Our 3 liter engine flow plugs into 16G compressor map. Engine Flow (cfm) is approximated using the formula,
engine flow=(Displacement) x (Volumetric Efficiency) x (Engine Speed) x (Manifold Pressure)
Volumtric Efficiency (VE) is assumed at 100%. Those with bigger bore size, their engine will flow more.

Excuse my photoshop skills. :)

The yellow area is the 'compress surge area'. When the turbos pump more air in the motor than the motor can physically flow through, then the air reverses back to the compressor. Kind of like closing the throttle bodies.

The orange area is the 'choke area'. When compressor wheel reaches certain speed, air in the compress housing reaches the sonic speed. After this speed, compress speed increases, but no more additional air flow is produced.

By 3k rpm range, engine should see some positive boost in the intake manifolds. This is assumption based on that the turbos supply the air to the engine, at that flow level, the compressor will reach certain speed and start to produce boost.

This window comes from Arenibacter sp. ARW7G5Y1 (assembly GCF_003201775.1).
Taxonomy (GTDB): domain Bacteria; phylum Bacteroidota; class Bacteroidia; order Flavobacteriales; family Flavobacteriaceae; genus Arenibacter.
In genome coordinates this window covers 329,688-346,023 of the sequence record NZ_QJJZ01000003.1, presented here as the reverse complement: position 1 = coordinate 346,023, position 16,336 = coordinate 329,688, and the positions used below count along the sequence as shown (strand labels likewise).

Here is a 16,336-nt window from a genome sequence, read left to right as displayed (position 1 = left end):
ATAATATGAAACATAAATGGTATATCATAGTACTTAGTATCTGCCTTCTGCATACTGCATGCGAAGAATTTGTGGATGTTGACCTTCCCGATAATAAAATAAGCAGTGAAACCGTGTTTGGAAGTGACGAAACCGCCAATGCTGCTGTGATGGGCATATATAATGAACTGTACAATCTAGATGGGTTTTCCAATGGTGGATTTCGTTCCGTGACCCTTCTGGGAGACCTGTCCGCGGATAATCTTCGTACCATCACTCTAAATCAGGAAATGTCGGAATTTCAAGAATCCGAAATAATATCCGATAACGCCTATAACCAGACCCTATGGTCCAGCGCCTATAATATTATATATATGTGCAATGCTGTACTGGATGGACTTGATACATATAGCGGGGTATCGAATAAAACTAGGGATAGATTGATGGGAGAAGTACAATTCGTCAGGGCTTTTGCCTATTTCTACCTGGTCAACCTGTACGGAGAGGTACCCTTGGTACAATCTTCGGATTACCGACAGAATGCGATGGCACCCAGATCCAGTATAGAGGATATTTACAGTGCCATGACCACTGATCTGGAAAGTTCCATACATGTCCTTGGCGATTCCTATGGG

As engine speed climbs and compressor spins faster, just before 5000 engine rpm to 6500rpm, compressor gets in its max efficiency range (77%). Earlier than TD06-20G. But still a peaky turbo.

If your rev limitor is 7000rpm, at 24psi, compressor flow matches engine flow at 505cfm or 1010cfm for both banks at 68% efficiency.

If your rev limitor is 8000rpm, at 21psi, compressor flow matches engine flow at 525cfm or 1050cfm for both banks at 65% efficiency. At this point, It's pretty much the max for the turbos. It means you can increase boost beyond 21psi, but turbos don't flow any more air (choke area). But remember, it's the motor that produce the power. As more boost or manifolds pressure increases, the motor will make more power after 21psi.

You can see from the formula above, at the same manifold pressure, the motor produce the same power regardless which turbos are used. That explains the misconception that at same boost, engine with bigger turbos pump out more power.

Finally, you probably can make your own conclusion on TD05-16Gs. Good spool up. Turbos reach max efficiency at mid to upper range of engine speed. Raising rev limitor from 7k to 8k only results about 40cfm gain for these turbos. But turbos provide good flow all the way to the 8k red line. Very good street/road course turbos.


Here is the plot of GT3071R (SZ900) turbo vs z32 engine flow. It's basically very similar with the TD06-20G plot. Conclusion? Most of engine demand falls in the surge area. This is not a good match for 3 liter engine.

Enter supporting content here